2017 01 Aylesbury to Cowroast
Thu 23rd March Aylesbury to Black Jacks Lock
So here we are once more creating a boating blog. Today is departure day.
Yesterday we filled up the water tank, and used the laundry in the clubhouse for the last time. It rained heavily in the night, but this morning was dry and windy.
There were lots of final jobs to do before we set off.
We put the hood down,
We took down the TV aerial (with difficulty as it was stuck),
We disconnected the electricity cable,
We emptied a cassette,
We dismantled the gangplank,
We vacuum-packed the bows cover and took it to the car
We set up the time-lapse camera.
We put all the fenders and ropes in place
We put the life ring on the roof, with our planter inside it.
We started the engine. It took two or three tries but it eventually fired up.
We moved the boat to the fuel pontoon so that we could load on four bags of coal onto the pallet on the roof.
We said farewell to a few people, waved to Norma on her balcony, and we were finally ready to go.
Eric went to man the lift bridge for us, and we did a zig zag reverse out of the basin, as there was a strong wind coming down the canal, which helped push our stern round so that we were facing where we wanted to go.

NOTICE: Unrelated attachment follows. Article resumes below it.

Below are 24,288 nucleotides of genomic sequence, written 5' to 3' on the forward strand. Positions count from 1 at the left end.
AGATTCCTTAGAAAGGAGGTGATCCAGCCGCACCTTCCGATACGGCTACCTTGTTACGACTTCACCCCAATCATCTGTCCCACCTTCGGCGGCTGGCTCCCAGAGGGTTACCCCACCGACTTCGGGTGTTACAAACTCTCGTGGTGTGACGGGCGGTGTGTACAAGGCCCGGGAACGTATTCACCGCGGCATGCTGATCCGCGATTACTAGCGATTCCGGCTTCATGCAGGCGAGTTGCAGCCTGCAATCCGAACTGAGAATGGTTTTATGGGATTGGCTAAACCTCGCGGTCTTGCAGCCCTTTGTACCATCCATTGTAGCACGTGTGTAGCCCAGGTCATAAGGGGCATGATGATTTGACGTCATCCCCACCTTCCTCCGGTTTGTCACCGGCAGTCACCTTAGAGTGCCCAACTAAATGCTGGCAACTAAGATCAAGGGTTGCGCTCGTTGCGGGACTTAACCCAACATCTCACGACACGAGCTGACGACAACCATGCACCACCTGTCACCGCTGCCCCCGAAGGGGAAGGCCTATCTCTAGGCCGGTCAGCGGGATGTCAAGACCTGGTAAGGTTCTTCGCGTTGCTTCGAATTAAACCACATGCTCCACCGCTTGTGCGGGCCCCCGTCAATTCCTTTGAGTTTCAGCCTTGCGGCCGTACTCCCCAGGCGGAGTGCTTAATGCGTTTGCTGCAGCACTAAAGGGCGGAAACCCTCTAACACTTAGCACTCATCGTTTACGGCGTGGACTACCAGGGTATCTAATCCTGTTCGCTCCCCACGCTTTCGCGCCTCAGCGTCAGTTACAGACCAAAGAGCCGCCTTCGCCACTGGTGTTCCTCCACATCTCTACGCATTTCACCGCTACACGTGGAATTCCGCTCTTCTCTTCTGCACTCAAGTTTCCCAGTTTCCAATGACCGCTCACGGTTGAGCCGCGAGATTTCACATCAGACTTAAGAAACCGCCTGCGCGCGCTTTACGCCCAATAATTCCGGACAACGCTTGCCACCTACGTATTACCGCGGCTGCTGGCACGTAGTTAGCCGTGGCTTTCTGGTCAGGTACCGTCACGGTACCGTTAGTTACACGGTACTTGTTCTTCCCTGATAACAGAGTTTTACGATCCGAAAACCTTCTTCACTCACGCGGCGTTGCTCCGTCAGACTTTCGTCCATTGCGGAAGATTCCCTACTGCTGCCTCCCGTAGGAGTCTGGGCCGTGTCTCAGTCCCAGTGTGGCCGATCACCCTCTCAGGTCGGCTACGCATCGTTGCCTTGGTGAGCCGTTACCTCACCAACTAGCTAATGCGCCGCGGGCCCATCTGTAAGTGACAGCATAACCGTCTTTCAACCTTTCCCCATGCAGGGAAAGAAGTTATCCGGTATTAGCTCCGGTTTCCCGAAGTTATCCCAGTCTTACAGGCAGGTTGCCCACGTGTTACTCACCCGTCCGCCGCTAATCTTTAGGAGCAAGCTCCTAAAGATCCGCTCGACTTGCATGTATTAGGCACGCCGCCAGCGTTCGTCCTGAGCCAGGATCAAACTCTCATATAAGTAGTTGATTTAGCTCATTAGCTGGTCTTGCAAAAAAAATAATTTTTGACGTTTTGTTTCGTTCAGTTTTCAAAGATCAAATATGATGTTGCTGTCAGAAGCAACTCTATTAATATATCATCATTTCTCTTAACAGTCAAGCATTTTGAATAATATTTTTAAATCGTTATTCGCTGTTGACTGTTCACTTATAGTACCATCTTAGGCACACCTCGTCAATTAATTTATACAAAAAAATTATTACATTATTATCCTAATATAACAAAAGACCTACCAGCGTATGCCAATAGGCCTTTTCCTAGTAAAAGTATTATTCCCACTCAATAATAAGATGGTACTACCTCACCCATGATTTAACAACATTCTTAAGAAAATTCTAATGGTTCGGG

Leaving Circus Field Basin
Eric came with us as far as the first lock. As we passed our apartment, we waved to John and Ruzenka from the apartment below.
A typical canal bridge – this one is Bridge 11
We arrived at our first lock, No 14, which was half empty. Eric helped us through the lock before saying farewell, and then we were on our own.
Hugo enjoying the cruise
We saw a large buzzard, plus the usual red kites. We also heard sky larks although we couldn’t see them as they were so high up. We spotted a yellow flower on one of the locks which we think we identified as Coltsfoot.
At the next lock, Red House Lock no 13, we noticed it was being emptied as we approached, and a boat was coming down. “Good”, we thought. “All the locks will be in our favour.” No such luck, it turned out. Just above the lock, a boat was setting off in front of us. The people in the two boats were friends, and had met by chance at the lock, and had spent an hour on the lock bollards having tea (as you do). The boat in front was Nutshell, which we had heard go past earlier this morning.